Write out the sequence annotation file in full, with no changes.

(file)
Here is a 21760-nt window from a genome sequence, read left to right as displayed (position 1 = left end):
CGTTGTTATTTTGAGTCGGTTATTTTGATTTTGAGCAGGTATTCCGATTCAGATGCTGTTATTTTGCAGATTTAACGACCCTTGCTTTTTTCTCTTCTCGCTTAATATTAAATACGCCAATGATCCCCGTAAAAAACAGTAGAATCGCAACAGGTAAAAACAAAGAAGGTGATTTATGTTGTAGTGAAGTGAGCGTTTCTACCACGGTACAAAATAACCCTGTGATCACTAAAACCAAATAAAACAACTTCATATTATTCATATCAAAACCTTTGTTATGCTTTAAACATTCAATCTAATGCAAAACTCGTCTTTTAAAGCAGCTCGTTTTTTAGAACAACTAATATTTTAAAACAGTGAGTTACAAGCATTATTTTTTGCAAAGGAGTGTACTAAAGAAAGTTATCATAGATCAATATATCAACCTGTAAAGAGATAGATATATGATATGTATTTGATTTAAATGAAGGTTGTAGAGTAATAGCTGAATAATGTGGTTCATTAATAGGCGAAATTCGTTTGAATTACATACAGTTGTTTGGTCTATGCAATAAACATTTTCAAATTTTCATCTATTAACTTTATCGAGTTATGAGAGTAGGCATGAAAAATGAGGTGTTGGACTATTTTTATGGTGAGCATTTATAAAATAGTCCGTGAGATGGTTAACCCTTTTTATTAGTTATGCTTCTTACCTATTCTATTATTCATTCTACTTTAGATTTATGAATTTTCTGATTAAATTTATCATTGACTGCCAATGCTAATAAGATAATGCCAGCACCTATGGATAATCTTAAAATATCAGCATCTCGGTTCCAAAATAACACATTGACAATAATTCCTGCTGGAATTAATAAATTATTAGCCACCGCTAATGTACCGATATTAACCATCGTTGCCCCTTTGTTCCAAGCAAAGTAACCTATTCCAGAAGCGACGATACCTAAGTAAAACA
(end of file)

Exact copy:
Here is a 21760-nt window from a genome sequence, read left to right as displayed (position 1 = left end):
CGTTGTTATTTTGAGTCGGTTATTTTGATTTTGAGCAGGTATTCCGATTCAGATGCTGTTATTTTGCAGATTTAACGACCCTTGCTTTTTTCTCTTCTCGCTTAATATTAAATACGCCAATGATCCCCGTAAAAAACAGTAGAATCGCAACAGGTAAAAACAAAGAAGGTGATTTATGTTGTAGTGAAGTGAGCGTTTCTACCACGGTACAAAATAACCCTGTGATCACTAAAACCAAATAAAACAACTTCATATTATTCATATCAAAACCTTTGTTATGCTTTAAACATTCAATCTAATGCAAAACTCGTCTTTTAAAGCAGCTCGTTTTTTAGAACAACTAATATTTTAAAACAGTGAGTTACAAGCATTATTTTTTGCAAAGGAGTGTACTAAAGAAAGTTATCATAGATCAATATATCAACCTGTAAAGAGATAGATATATGATATGTATTTGATTTAAATGAAGGTTGTAGAGTAATAGCTGAATAATGTGGTTCATTAATAGGCGAAATTCGTTTGAATTACATACAGTTGTTTGGTCTATGCAATAAACATTTTCAAATTTTCATCTATTAACTTTATCGAGTTATGAGAGTAGGCATGAAAAATGAGGTGTTGGACTATTTTTATGGTGAGCATTTATAAAATAGTCCGTGAGATGGTTAACCCTTTTTATTAGTTATGCTTCTTACCTATTCTATTATTCATTCTACTTTAGATTTATGAATTTTCTGATTAAATTTATCATTGACTGCCAATGCTAATAAGATAATGCCAGCACCTATGGATAATCTTAAAATATCAGCATCTCGGTTCCAAAATAACACATTGACAATAATTCCTGCTGGAATTAATAAATTATTAGCCACCGCTAATGTACCGATATTAACCATCGTTGCCCCTTTGTTCCAAGCAAAGTAACCTATTCCAGAAGCGACGATACCTAAGTAAAACA